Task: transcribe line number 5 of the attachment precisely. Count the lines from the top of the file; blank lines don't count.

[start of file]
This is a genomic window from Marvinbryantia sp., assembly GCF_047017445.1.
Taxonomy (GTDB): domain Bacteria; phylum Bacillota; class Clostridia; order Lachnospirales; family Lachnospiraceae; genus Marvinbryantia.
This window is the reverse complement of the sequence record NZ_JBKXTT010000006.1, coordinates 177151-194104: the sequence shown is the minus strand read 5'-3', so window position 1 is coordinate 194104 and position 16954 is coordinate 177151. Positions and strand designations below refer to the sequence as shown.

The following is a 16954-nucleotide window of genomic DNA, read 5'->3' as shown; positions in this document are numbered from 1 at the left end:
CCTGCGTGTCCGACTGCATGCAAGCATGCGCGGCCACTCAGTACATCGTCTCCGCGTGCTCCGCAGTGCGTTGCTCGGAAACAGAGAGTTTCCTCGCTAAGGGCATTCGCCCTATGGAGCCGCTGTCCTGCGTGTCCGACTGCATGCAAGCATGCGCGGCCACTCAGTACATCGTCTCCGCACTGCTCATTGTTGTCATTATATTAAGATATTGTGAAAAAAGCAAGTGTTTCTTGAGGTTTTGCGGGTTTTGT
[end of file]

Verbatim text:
CCTGCGTGTCCGACTGCATGCAAGCATGCGCGGCCACTCAGTACATCGTCTCCGCGTGCTCCGCAGTGCGTTGCTCGGAAACAGAGAGTTTCCTCGCTAAGGGCATTCGCCCTATGGAGCCGCTGTCCTGCGTGTCCGACTGCATGCAAGCATGCGCGGCCACTCAGTACATCGTCTCCGCACTGCTCATTGTTGTCATTATATTAAGATATTGTGAAAAAAGCAAGTGTTTCTTGAGGTTTTGCGGGTTTTGT